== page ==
Our results are important for a number of reasons. Overweight in young children does not seem to be considered as a problem, but in contrast, it has become the norm. Children with weight below the 50th percentile are regarded as skinny. We conducted the study in The Netherlands where approximately 10% of children are overweight or obese in contrast to that in the USA, where at least 20% of children are overweight (8,10). It is conceivable that detecting overweight is becoming more difficult in situations where overweight is more prevalent. Eckstein et al. studied the weight perception of parents of normal weight as well as overweight children, who visited a paediatrician in the USA (5). Their results are very comparable with ours. Parents of normal weight children rated their infants as lighter than average, whereas overweight and obese children were rated as normal or slightly overweight. The age range in that study was 2–17 years; only 50 children with age ≤5 years were included. Our results therefore confirm and expand the results of Eckstein et al.

Almost all studies evaluating the parental perception of the weight of their children concerned overweight children (4–7). A number of studies, also summarized in a recent systematic review of Parry et al. (4), show that parents of overweight children frequently fail to recognize that their child is overweight. In 19 of the 23 reviewed studies, the parental perception of overweight in the children was <50%. No data on the perception of the weight of normal weight children is presented in this review. In addition, most studies quoted in this review included older children or children of a rather wide age range. Our study was restricted to 4- to 5-year-old children.

In adults, there is a clear trend that the heavier weight is becoming the norm (11–13). In countries where the incidence of overweight is higher, this trend has been shown to be even more pronounced. Recent studies from the USA and United Kingdom reported that the increase in prevalence of obesity has been accompanied with fewer overweight people perceiving themselves to be overweight (10,12). This further shift in the distorted weight perception was found to be particularly present in the lower BMI level (25 to <27.5), which suggests that the perception of a healthy weight is expanding to include being mildly overweight. Our results show that this is also occurring in young children.

Overweight at a young age is an important risk factor for overweight in adolescence and adult age (2,3). Intervention at 3–5 years of age might prevent the continuation of being overweight in later life. To let parents and their children participate in lifestyle interventions, parents need to recognize the problem in their child. The finding that both the father and the mother underestimate their child’s weight status is an important barrier in obesity prevention. Efforts must be made to reach both caregivers of the child to make them aware of the health risk for their child because interventions for an overweight child are very unlikely to be successful without the support of both the parents.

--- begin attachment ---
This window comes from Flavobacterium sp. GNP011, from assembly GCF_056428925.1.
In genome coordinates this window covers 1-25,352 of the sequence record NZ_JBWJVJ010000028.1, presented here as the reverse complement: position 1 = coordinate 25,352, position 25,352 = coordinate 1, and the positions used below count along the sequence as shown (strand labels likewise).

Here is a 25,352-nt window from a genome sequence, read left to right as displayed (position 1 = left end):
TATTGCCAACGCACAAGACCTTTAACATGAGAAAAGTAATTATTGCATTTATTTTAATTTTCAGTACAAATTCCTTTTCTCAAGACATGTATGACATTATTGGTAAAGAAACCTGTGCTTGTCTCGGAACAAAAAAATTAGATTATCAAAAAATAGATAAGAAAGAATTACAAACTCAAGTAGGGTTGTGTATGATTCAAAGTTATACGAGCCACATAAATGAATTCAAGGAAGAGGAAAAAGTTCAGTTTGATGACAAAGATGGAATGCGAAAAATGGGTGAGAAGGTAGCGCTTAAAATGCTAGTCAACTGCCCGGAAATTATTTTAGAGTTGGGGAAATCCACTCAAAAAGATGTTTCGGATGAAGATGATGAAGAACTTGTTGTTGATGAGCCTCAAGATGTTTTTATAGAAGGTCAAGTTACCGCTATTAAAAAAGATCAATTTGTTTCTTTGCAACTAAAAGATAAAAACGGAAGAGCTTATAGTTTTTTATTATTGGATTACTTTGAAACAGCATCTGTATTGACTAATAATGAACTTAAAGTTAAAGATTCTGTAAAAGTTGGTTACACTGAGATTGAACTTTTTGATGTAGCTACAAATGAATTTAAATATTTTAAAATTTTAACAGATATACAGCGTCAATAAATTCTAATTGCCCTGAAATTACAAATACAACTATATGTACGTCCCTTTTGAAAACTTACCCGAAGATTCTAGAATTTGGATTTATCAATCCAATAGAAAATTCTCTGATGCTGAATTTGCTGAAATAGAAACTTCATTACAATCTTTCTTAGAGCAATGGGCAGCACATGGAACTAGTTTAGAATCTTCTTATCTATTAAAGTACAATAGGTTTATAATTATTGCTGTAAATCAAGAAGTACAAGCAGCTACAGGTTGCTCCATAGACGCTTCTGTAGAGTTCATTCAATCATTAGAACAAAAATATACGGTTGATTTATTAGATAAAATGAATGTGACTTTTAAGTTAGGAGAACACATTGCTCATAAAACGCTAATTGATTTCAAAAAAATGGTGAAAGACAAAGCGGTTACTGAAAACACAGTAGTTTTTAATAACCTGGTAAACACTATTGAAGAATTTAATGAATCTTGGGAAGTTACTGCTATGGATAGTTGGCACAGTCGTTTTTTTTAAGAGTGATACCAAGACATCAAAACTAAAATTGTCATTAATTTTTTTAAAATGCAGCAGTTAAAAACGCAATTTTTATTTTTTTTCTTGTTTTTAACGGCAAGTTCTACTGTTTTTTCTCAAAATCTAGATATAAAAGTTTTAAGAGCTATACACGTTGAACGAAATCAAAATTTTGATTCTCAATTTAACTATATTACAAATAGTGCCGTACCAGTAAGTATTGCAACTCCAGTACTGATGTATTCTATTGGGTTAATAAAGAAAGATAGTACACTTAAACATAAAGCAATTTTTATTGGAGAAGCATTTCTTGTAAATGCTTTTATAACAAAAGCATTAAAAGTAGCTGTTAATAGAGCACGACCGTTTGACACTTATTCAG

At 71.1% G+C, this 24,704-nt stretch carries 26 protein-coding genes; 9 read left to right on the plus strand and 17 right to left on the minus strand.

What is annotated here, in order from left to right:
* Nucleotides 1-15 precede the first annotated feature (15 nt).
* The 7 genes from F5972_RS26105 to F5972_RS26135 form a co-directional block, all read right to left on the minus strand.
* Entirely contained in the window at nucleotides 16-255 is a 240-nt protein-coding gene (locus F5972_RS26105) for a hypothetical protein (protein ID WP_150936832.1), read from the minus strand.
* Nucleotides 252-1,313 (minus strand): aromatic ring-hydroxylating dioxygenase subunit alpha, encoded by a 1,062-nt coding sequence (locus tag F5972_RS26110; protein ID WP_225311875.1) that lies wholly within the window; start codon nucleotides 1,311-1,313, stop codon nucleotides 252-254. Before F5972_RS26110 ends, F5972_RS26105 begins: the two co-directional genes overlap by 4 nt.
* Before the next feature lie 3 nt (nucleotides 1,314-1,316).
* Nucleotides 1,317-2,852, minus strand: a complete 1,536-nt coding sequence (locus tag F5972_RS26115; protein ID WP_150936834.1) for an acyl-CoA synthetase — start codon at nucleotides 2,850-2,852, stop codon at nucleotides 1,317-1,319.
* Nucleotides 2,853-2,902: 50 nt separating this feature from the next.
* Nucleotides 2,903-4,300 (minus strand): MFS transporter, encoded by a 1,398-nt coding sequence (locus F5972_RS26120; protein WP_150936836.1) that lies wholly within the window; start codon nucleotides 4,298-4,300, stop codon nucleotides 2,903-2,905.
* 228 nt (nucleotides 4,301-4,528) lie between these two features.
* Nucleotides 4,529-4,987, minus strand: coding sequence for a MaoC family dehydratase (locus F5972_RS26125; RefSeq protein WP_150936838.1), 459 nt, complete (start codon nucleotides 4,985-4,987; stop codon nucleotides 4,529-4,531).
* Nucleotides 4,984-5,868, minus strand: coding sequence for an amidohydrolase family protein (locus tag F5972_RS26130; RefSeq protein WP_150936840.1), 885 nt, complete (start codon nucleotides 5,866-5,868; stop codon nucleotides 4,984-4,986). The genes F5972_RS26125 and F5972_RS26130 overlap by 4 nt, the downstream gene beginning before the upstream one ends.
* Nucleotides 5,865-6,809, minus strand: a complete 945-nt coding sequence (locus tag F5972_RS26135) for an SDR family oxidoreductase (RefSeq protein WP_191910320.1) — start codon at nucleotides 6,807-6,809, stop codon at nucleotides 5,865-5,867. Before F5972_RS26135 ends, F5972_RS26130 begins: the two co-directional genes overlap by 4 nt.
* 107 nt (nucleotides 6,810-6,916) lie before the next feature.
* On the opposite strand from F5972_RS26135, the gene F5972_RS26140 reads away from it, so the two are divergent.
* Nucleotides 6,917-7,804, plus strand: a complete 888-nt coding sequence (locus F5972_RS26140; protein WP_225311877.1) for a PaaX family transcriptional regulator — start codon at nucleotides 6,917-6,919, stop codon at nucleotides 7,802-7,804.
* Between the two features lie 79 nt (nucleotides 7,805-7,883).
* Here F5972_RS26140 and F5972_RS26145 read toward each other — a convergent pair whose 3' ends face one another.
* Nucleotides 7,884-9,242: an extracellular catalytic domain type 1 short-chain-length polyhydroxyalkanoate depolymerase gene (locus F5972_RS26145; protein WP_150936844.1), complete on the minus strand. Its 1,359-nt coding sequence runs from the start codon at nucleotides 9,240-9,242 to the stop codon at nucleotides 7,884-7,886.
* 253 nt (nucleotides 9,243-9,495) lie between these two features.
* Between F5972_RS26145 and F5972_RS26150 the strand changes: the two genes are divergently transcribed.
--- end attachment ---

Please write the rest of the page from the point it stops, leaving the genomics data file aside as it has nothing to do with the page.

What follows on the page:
Another risk factor for overweight in children is the activity of the child. The parents of overweight and also obese children reported their child to be as active as or even more active than other children. Further studies are needed to confirm this. A recent review did not observe a relation between the physical activity of preschool children and their BMI (14). It will be difficult to convince parents of overweight and obese children to engage in lifestyle or physical activity interventions if the parents already consider their child to be very active.

The response rate in this study (38%) is lower than that in other studies, e.g. the study of Eckstein et al. (5). However, in this and other studies, children who visited a paediatric clinic were included, which might represent a selected population. Our study sample comprised only the Dutch population, which caused a lower response rate. We have no indication that overweight or obese children are over- or underreported in our sample, as the incidence of obesity and overweight was equal to a recent national survey (8).

A weak point in our study is the report of weight and height of the children by the parents. Although we encouraged parents to either measure weight and height for the questionnaire, or use data from the most recent visit to a paediatric clinic, inaccuracies might have occurred. It is unlikely, however, that the parents would have reported a weight lower than actual, while reporting the correct height. Therefore, we are convinced that our data represent a real picture of the situation in The Netherlands.

In conclusion, the perception of a healthy weight for 4- to 5-year-old children has shifted to a higher weight, even in a country with a relatively low prevalence of overweight. Health education must be directed towards the recognition of a normal healthy weight in children.

Ancillary